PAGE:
Leadership is an important topic, but it continues to be elusive.
As a society, we’re always on the lookout for good leaders. We want to find them, mold them and put them in positions to lead us. And we’re always searching for good leadership models and templates to follow, because the path to good and effective leadership is not clear and easy. We look to CEOs, presidents, generals and others who have carved out a path toward good leadership.
But did you realize that some of the best examples of successful leadership are actually found in the lives of the saints? We know the saints are always there for us — giving us guidance, interceding for us, praying for us — but we often overlook their examples of leadership. And that’s too bad, because the call to become a saint — which applies to us all — is also a call be a leader.
Even if we don’t think of ourselves as leaders, we are called to lead those close to us — family members, friends, coworkers — toward Christ. What better models of leadership could we have than the saints who have responded to the call to holiness as well as the call to lead God’s people? So let’s look to the saints for some of the leadership principles we should follow today.
One leadership trait that we often struggle to find is humility. Humility gets a bad rap in today’s society. The word itself sounds so much like humiliation. There’s a lot of personal horn-tooting and amped up self-promotion going around. And, unfortunately, we don’t place a high value on humility when we look for leaders. Many people actually seem to regard humility as antithetical to leadership.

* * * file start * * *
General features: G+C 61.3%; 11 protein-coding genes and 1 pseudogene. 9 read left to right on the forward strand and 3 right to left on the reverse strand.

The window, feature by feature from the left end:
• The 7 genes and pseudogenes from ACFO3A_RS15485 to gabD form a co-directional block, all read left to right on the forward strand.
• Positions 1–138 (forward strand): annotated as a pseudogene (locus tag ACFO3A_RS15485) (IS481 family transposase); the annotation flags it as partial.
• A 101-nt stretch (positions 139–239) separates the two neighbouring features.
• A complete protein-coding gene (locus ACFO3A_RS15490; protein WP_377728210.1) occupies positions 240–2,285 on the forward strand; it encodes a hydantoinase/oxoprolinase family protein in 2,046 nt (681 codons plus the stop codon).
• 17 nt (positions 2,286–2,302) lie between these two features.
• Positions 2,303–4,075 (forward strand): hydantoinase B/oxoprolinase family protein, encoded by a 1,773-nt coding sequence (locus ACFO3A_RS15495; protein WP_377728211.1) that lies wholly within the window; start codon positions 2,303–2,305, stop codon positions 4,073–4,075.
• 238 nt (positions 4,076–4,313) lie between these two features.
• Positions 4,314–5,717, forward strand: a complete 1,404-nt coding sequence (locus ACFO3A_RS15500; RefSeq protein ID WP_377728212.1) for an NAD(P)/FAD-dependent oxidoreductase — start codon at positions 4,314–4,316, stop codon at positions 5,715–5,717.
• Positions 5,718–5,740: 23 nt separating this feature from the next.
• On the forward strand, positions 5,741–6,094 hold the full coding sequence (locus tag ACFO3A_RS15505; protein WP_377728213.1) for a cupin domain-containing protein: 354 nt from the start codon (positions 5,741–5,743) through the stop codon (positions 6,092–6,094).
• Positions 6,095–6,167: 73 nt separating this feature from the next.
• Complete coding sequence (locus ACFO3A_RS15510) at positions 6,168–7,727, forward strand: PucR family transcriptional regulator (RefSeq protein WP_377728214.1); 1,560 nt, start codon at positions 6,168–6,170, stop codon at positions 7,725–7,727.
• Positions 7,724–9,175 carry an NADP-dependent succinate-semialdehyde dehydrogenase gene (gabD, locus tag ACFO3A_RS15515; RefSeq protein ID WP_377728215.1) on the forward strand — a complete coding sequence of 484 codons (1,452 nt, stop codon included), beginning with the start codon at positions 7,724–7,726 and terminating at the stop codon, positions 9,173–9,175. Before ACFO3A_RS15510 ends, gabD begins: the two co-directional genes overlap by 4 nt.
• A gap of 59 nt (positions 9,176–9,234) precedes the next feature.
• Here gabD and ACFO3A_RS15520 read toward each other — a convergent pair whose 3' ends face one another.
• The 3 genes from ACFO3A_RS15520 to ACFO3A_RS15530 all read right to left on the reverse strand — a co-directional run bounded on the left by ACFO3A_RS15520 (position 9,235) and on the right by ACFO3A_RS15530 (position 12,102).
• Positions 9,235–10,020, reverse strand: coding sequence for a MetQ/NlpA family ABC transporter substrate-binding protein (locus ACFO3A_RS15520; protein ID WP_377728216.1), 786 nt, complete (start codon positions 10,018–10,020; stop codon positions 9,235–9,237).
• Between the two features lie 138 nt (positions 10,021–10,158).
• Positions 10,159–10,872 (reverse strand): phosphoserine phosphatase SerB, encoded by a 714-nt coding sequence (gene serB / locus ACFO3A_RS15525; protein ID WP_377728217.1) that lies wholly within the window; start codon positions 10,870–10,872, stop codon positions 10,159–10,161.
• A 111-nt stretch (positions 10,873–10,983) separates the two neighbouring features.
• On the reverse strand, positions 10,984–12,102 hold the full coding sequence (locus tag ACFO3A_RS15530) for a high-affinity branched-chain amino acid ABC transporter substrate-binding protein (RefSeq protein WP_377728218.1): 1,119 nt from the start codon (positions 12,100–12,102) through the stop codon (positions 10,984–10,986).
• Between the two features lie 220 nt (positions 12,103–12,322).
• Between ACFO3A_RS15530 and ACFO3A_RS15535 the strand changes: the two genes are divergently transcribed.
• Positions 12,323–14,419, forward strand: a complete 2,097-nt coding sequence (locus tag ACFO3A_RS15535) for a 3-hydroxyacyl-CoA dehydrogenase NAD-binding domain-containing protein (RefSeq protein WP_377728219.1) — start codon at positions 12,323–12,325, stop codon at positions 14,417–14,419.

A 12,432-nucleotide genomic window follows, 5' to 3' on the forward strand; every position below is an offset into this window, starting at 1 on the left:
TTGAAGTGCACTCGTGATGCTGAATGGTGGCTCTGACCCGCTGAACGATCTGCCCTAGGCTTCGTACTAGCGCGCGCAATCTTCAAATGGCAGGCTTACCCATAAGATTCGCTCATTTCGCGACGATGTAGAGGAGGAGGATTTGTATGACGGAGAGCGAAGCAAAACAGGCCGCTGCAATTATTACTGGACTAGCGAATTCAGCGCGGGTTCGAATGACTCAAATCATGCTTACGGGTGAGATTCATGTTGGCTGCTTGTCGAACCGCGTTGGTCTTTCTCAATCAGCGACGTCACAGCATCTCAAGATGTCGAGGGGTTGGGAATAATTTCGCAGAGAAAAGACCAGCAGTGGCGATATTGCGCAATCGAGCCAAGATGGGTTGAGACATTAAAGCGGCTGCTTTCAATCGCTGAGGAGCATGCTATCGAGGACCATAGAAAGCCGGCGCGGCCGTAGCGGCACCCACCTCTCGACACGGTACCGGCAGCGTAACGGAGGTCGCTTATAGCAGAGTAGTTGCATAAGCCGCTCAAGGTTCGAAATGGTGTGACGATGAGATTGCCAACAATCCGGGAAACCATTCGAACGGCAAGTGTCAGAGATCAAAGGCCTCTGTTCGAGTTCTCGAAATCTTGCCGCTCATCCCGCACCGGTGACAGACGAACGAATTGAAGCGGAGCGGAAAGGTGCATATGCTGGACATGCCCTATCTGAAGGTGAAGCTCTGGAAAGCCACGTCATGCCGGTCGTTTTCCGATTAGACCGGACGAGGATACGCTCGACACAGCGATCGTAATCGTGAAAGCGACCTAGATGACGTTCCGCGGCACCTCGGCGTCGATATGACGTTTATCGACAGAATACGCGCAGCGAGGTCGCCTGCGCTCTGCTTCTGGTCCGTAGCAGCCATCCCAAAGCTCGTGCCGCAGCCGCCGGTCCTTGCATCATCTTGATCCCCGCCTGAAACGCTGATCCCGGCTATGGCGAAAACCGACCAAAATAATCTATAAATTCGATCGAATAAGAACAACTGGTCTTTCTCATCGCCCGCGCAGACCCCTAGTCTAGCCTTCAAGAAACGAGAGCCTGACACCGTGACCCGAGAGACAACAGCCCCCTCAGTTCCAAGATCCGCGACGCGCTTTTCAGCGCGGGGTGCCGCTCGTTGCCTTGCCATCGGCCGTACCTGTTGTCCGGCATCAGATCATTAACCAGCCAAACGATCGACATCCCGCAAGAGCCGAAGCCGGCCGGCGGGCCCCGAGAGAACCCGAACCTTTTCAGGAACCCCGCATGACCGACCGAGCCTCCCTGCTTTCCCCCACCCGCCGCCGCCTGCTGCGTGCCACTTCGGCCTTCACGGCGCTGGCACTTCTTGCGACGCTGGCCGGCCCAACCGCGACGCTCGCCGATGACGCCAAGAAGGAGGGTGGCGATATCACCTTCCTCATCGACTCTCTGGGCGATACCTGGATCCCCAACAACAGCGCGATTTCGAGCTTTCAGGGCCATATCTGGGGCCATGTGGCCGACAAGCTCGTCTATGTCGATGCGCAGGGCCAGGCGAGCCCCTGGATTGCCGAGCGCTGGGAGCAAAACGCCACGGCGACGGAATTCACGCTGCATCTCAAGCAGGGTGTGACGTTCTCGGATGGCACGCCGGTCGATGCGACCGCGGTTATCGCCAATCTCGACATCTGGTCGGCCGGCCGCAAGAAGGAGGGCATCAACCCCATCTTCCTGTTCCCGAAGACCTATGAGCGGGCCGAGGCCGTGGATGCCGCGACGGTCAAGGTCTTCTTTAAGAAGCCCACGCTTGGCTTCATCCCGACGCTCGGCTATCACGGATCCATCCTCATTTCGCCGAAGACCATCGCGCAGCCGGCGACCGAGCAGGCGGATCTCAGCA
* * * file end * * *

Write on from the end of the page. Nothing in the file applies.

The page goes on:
But humility is key to effective leadership. Take, for example, the humble leadership of St. Francis of Assisi or Mother Teresa. When they heard God’s call, they responded with genuine humility. When people asked why God picked them, their reply was that God had chosen the lowliest and the weakest so that people would know that their achievements were possible only because of God. They wanted to make sure that it was God who got all the glory, not them. And many people were drawn to their work and their leadership because of their humility.
Ancient Greek philosophers said that humility is a meta-virtue — it serves as the foundation for all other virtues, such as wisdom, compassion, courage and forgiveness. Mother Teresa, whose life was an illustration of that principle, said: “Humility is the mother of all virtues: purity, charity and obedience.”
Humility is essential if we want to follow in the footsteps of Jesus, our ultimate model of leadership. Christ humbly came down from his kingdom in heaven to raise up the lowly. As Jesus told his disciples: “If anyone wishes to be first, he shall be the last of all and the servant of all.” (Mark 9:35)
Some recent leadership research studies are finding that leaders are more powerful when they are humble. St. Augustine once said that if we wish to rise, we must begin by descending: “You plan to build a tower that will pierce the clouds? Lay first the foundation of humility.” Humility allows leaders to put others before themselves. They can squash their own ego so that they can focus not on themselves but on the needs of others.
Humility allows us to see what the proud have difficulty seeing — our limitations and weaknesses. To gain the trust of followers, we must humbly accept that we have limitations and recognize that we need help, that we need to grow and improve, that we are all in this together and that we must work together to accomplish the work before us.
Let’s allow the virtue of humility to lead to our eternal destination, along with our brothers and sisters in Christ. As Pope Francis said in a recent homily: “Humility is the way to holiness.”
BJ Gonzalvo, Ph.D., is the author of Lessons in Leadership from the Saints and a member of St. Elizabeth Ann Seton Parish in Bothell. His website is www.saintlynest.com.
Let your Catholic voice be heard
Northwest Catholic - September 2017